So, what exactly is CBS buying by hiring Stephen Colbert?

His old persona is presumably the property of Comedy Central and it’s not really suitable for late-night television anyway (too political). Assuming that Colbert has any other settings or styles, any variant from them will get panned by people who actually want to know that the old persona is on the Late Show*. What is left for Stephen Colbert to bring to the table?

I ask out of only mild interest: I don’t watch television. Not out of snobbery; my wife doesn’t want to shell out the money for cable, and I don’t care enough to push back on it.

Moe Lane

*Although they wouldn’t watch it, which is the basic problem right there.

14 thoughts on “So, what exactly is CBS buying by hiring Stephen Colbert?”

  1. Tickets to cocktail parties hosted by their leftist friends. This isn’t about ratings, it’s about perception among the the elites of the beltway circuit.

    1. Indeed, this seems more like making a pick that wouldn’t cause waves, than making a *good* pick.
      p.s. – the good but slightly risky pick would, arguably, have been Craig Ferguson. He’s got cred, an audience, and – like pre-CBS Letterman – Ferguson isn’t afraid to follow his own instincts.
      p.p.s. – “late night TV” is, as Gator implied (but did not state) is increasingly irrelevant.

  2. I guess they’re expecting the name ‘Stephen Colbert’ to bring something of an audience. And I’d imagine they’ve done some kind of workup with him to see how he’d perform in a Letterman-type environment.

    That said, if I’m watching late-night TV it’s YouTube clips of old Bathurst 500s or something like that, thank you Google Chromecast.

  3. I don’t really watch late night, except Red Eye if I happen to be up at that hour. So I don’t care really.
    However this just seems like an uninspired pick to me. They could have picked anyone, yet they went with Letterman 2. I’ve seen a couple of episodes of Colbert’s show and it’s not funny, at all. It’s often mean spirited at times.
    I give him a year before he’s canned.

    1. I’d say Leno was good, but he’s now gone unless someone else picks him up.

      I’ll agree with you that Red Eye is about the only decent late night comedy anymore.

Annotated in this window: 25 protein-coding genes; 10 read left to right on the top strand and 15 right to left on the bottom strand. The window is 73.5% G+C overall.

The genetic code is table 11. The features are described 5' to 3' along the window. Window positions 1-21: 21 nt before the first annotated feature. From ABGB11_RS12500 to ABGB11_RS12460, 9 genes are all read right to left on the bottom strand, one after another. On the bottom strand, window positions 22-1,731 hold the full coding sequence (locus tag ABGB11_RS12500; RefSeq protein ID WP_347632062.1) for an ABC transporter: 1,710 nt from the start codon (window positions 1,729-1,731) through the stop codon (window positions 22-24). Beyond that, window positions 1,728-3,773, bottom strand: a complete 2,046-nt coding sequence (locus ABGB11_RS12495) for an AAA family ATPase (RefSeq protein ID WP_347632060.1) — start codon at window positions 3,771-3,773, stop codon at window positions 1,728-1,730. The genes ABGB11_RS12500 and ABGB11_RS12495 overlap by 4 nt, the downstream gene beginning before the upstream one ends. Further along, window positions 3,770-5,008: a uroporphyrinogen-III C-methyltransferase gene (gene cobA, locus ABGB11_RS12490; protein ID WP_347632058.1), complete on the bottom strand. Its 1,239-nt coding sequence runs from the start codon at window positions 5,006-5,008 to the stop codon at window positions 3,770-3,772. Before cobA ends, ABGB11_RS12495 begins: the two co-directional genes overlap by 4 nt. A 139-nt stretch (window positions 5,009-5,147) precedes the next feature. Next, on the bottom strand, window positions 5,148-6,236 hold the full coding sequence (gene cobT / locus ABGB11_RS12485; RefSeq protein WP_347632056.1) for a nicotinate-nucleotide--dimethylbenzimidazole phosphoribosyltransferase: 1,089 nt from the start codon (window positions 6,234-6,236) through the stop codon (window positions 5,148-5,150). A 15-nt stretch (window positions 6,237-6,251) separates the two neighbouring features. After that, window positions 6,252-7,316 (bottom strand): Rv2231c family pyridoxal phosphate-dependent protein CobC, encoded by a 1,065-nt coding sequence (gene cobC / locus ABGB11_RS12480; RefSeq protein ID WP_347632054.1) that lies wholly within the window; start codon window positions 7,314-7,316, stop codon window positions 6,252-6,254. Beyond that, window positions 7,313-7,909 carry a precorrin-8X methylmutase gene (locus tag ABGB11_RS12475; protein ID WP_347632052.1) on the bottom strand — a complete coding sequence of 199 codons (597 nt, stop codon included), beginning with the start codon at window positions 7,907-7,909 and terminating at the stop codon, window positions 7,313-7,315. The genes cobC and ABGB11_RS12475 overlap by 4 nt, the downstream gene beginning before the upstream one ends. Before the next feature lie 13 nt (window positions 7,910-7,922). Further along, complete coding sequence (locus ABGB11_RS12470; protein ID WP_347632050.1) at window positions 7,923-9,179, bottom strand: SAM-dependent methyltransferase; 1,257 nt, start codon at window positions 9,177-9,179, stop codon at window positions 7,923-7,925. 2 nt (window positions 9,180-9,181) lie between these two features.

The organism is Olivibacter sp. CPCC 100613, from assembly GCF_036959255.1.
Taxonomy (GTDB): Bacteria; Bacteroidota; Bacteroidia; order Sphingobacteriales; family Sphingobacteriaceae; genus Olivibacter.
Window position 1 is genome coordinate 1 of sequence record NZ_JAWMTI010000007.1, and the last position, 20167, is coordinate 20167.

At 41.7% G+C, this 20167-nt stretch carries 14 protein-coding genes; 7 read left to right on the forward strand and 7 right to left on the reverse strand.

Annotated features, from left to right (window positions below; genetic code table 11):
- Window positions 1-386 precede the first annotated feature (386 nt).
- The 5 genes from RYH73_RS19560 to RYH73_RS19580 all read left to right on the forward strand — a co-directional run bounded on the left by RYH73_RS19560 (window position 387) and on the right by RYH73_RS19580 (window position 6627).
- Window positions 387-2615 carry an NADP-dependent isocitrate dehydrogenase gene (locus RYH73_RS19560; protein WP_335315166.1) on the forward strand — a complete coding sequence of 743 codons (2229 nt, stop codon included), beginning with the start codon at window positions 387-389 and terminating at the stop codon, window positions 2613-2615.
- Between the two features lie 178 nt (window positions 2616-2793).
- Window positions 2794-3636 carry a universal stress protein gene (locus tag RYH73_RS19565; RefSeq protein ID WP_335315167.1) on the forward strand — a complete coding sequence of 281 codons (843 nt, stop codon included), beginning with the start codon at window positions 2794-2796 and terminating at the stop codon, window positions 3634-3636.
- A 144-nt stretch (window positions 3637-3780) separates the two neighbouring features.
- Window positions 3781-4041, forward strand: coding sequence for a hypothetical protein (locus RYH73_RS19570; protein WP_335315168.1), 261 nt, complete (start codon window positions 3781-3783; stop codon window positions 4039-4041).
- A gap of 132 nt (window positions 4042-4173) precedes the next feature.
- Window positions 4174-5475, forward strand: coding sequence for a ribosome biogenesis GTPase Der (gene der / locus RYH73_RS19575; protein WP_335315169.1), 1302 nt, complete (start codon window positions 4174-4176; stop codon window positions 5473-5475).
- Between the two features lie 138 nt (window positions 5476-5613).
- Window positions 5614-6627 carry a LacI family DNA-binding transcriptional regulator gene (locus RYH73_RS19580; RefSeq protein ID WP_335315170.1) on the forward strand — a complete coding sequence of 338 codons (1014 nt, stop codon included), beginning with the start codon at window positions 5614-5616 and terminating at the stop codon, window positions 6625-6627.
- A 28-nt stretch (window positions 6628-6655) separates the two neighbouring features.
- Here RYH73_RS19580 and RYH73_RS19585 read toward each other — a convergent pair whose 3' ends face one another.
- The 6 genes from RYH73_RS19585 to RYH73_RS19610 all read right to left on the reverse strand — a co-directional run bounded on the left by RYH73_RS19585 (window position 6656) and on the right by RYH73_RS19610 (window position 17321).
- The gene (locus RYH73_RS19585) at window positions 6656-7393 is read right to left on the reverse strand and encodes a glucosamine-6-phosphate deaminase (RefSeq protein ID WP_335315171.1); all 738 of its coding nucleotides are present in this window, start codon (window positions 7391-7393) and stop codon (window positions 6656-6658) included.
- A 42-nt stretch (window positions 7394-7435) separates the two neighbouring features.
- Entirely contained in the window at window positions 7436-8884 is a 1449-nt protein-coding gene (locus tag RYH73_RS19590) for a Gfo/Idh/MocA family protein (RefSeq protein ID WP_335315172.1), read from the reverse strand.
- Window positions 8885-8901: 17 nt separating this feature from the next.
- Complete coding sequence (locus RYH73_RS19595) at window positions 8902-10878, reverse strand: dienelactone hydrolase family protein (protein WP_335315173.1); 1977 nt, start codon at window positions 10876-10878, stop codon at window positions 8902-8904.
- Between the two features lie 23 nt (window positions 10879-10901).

Moe, Colbert tries to mock Conservatives continously, he tries to portray us as racist bigots (among other things). He’s simply obnoxious.

  4. I guess we’ll see. Perhaps he’ll do something different with the show or highlight some other talent he has not displayed. (ala Jimmy Fallon’s love of music) I don’t expect much, but I am ready to be surprised. At the very least, the Colbert Report will finally be laid to rest. It was stale and played out.

    1. CBS is typically a local broadcaster, it is one of the few networks that one doesn’t necessarily have to have cable to get.

      1. *We cut the cable and no longer watch broadcast TV. We occasionally stream from Amazon, but not often.

  5. I’ve never found Colbert funny, but I’ve had it in for him ever since he used his show to get a space station module named after him — and, incidentally, get the previously winning name “Serenity” kicked out of the running.

    I think this is a perfect solution, if it pans out as predicted: his old show and schtick folds up, and anything new that he does will be unpopular. It’s actually BETTER than being cancelled.

    Although I, too, feel that Ferguson should be handed the mantle of Late Night, as he’s fookin’ hilarious.

    1. Rumor has it that CBS will have to pay Craig a few million for not picking him. Good for him. I doubt if he minds at all.

    2. Look at it this way–in the end, they named something that gets stepped on daily and doesn’t go anywhere after him.

  6. Let’s see…
    Colbert isn’t funny. He isn’t interesting. He isn’t engaging. He’s too self-centered to do a good interview.
    But he’s a political hack. Which evidently counts for a lot.

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